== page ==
Trying to find the middle of the actuator stroke

I have looked through the command reference, and cannot find (at least I can’t, lol) any commands/code to help me do the following. Any guidance or help would be appreciated!

I have a GLideforce LACT4P-12V-20 light duty linear actuator with feedback. It has a 4" stroke.
I want to have it set itself to the “middle of the stroke” or about 2" in. At this point, it doesn’t have to be precise, I will eventually use an inclinometer or something like it to get the linear actuator leveled at the right height. Any thoughts on what commands or any code on how to do this?

Thank you!


Can you specify what electronics you are using to control your actuator?

- Patrick

Hi Patrick! I am using a Jrk G2 21v3 USB Motor controller with feedback. This is attached to an Arduino Mega 2560. I wanted to do the “calibration” or truing it to “flat” (or the 2" mark) at the setup. I am using an Adafruit PS2 joystick to move the linear actuator back and forth.

If you have not done so already, I recommend first configuring your Jrk G2 over USB through the Jrk G2 Configuration Utility software with the settings file we provide for using it with that actuator, and adding your joystick once it is working how you want.

You can find a download link for that settings file and the instructions for uploading them on the linear actuator’s product page under the “Using a Jrk G2 motor controller with a linear actuator with feedback” header. Once that settings file is uploaded, simply moving the slider under the status tab to the middle should move your actuator to the middle of its range. If you want to be sure it is the center, you can follow the instructions for calibrating analog feedback in the “Setting up analog feedback” section of the Jrk G2 user’s guide.

From there, it should be possible for you to just connect your joystick directly to the Jrk (i.e. you do not need the Arduino). There are instructions for that in the “Setting up analog control” section of the user’s guide.

However, if you do want to control your Jrk G2 and actuator through an Arduino, then you could use either the Jrk’s serial or I2C interfaces. Once that is set up you should be able to command the actuator to its midpoint by using the [“Set target” command] (jrk.setTarget(uint16_t target) using our Jrk G2 Arduino library) to set the target to 2048.

- Patrick

Thanks Patrick!

OK, so here is where I am at, and then a question. Bottom line, using your advice, I did get this to work. So when I call jrk.SetTarget(2048), it automatically goes to the middle of the stroke that I had setup/determined using the configuration utility.

I used the Blue, Yellow and White control wires from the Glideforce LACT4P-12V-20, and hooked them up to the Jrk G2 21v3 motor controller. I connected the blue wire to the FBA pin on the Jrk, the Yellow wire to the Aux, and the White wire to the Pot-/GND pin. From my Arduino, I am using I2C, I initiated it in the setup routine, then called the set target command to move it to the position I wanted to. A word of advice to anyone trying this, make sure and add an adequate delay (based on the parameters you have) after calling this positional command, otherwise your actuator will behave oddly. I used 5 secs, just to be sure.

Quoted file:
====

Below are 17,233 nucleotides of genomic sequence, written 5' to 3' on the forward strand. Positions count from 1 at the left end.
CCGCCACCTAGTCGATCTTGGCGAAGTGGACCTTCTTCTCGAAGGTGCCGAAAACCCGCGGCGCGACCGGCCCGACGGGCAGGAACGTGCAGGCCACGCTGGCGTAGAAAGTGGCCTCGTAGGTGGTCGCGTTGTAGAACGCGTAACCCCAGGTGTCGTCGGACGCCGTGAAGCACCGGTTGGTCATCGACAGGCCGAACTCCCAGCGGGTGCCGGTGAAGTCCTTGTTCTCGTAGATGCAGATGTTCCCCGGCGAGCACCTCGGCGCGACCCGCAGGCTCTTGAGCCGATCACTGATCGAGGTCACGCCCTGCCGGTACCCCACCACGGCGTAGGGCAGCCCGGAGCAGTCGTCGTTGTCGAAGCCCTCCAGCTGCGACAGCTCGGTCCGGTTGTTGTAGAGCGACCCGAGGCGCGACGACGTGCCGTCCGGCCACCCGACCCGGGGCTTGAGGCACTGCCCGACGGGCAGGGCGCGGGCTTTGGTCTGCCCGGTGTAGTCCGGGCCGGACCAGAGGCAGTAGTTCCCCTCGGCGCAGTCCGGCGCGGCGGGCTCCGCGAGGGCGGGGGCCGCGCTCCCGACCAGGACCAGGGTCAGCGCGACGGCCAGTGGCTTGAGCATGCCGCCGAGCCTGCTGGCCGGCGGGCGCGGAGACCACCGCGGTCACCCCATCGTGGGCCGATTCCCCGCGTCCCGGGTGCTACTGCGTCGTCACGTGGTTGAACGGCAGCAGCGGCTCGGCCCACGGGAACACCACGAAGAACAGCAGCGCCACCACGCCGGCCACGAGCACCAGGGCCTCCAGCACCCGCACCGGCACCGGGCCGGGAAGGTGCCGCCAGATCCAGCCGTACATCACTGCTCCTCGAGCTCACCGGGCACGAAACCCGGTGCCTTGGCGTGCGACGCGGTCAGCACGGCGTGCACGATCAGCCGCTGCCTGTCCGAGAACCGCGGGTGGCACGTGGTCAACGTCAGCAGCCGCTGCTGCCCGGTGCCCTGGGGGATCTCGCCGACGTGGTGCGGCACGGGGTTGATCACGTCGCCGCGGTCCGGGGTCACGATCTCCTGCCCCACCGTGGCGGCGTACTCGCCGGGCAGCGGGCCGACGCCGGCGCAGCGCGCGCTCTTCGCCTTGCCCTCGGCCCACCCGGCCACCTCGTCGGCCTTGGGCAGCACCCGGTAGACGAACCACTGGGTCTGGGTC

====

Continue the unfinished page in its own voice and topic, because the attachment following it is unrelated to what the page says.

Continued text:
Here is my question. I have read through the Jrk library to find the appropriate command (I am programming through the Arduino IDE) that will allow me to control the actuator manually based on sight, rather than position. By this, I mean I have a joystick that uses a 10K pot, reading it from the Arduino, and as long as it is in Position 1 (up) it will move the actuator forward, when it is moved back it moved the actuator backward, and when it is in the “rest” position, the actuator stops moving. I also looked through the forum, and I have yet to be able to find anything (other than the setTarget command, but I cannot use that now because I am using it for position), that will allow me to drive the actuator forward (or backward) manually/until the user changes directions. I hope this makes sense.

Any ideas? Suggestions on how to do this, or point me to something that will help me to understand what to do?

Appreciate the help!


Nvm…one of these “midnight flashes” occured to me.

in the loop() statement, I read the analog pin attached to the wiper on the joystick, then use a conditional if statement to see if it is pushed up, down or in the neutral position. Once I did that, I simply use the setTarget command to the appropriate motor controller at the extremes. Forward I use setTarget(4095), reverse I use setTarget(0), and I issue the stopMotor() command when it is neutral position.

Now I am going to try to hook up the second motor controller on the I2C bus, and see if I can use the same joystick to control both actuators. It SEEMS like it should be pretty straightforward, but most things do when they are in your head.


Hello, Mike.

It sounds like you want to control the speed of your actuator with your joystick, or at least, get basic forward, reverse, stop control. If you do not need position control during your Arduino program, then the easiest method would probably be to just change the Jrk’s feedback mode to “None” to do open-loop speed control.

However, if you do need some position control at some point in your program, such as moving to the middle on start up, then updating the target position based on the direction of your joystick, would probably be the way to go. For example, you can write a program to have the Arduino increase or decrease a position variable if the joystick is pushed forward or backward respectively.

In case it is useful, you might also be able to use the “Force duty cycle target” or “Force duty cycle” commands to override the position feedback algorithm and drive the actuator directly. Those are described in the “Command Reference” section of the Jrk G2 user’s guide.

- Patrick